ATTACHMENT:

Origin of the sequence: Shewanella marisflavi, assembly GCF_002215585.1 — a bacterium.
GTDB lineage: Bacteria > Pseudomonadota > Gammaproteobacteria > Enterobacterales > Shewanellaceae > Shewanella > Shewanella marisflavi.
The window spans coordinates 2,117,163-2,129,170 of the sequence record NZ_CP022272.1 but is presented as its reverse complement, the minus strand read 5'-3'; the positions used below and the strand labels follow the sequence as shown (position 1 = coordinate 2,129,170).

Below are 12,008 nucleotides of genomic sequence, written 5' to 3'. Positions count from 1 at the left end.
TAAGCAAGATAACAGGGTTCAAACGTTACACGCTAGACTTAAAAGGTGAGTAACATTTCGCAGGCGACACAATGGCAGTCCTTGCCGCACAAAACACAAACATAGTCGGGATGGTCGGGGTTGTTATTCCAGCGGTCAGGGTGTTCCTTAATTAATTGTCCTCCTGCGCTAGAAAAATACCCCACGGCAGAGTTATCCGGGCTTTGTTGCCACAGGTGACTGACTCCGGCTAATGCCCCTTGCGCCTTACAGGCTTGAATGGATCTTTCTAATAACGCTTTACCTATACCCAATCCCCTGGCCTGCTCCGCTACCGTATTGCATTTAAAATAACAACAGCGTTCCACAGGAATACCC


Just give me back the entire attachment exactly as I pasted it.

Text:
Origin of the sequence: Shewanella marisflavi, assembly GCF_002215585.1 — a bacterium.
GTDB lineage: Bacteria > Pseudomonadota > Gammaproteobacteria > Enterobacterales > Shewanellaceae > Shewanella > Shewanella marisflavi.
The window spans coordinates 2,117,163-2,129,170 of the sequence record NZ_CP022272.1 but is presented as its reverse complement, the minus strand read 5'-3'; the positions used below and the strand labels follow the sequence as shown (position 1 = coordinate 2,129,170).

Below are 12,008 nucleotides of genomic sequence, written 5' to 3'. Positions count from 1 at the left end.
TAAGCAAGATAACAGGGTTCAAACGTTACACGCTAGACTTAAAAGGTGAGTAACATTTCGCAGGCGACACAATGGCAGTCCTTGCCGCACAAAACACAAACATAGTCGGGATGGTCGGGGTTGTTATTCCAGCGGTCAGGGTGTTCCTTAATTAATTGTCCTCCTGCGCTAGAAAAATACCCCACGGCAGAGTTATCCGGGCTTTGTTGCCACAGGTGACTGACTCCGGCTAATGCCCCTTGCGCCTTACAGGCTTGAATGGATCTTTCTAATAACGCTTTACCTATACCCAATCCCCTGGCCTGCTCCGCTACCGTATTGCATTTAAAATAACAACAGCGTTCCACAGGAATACCC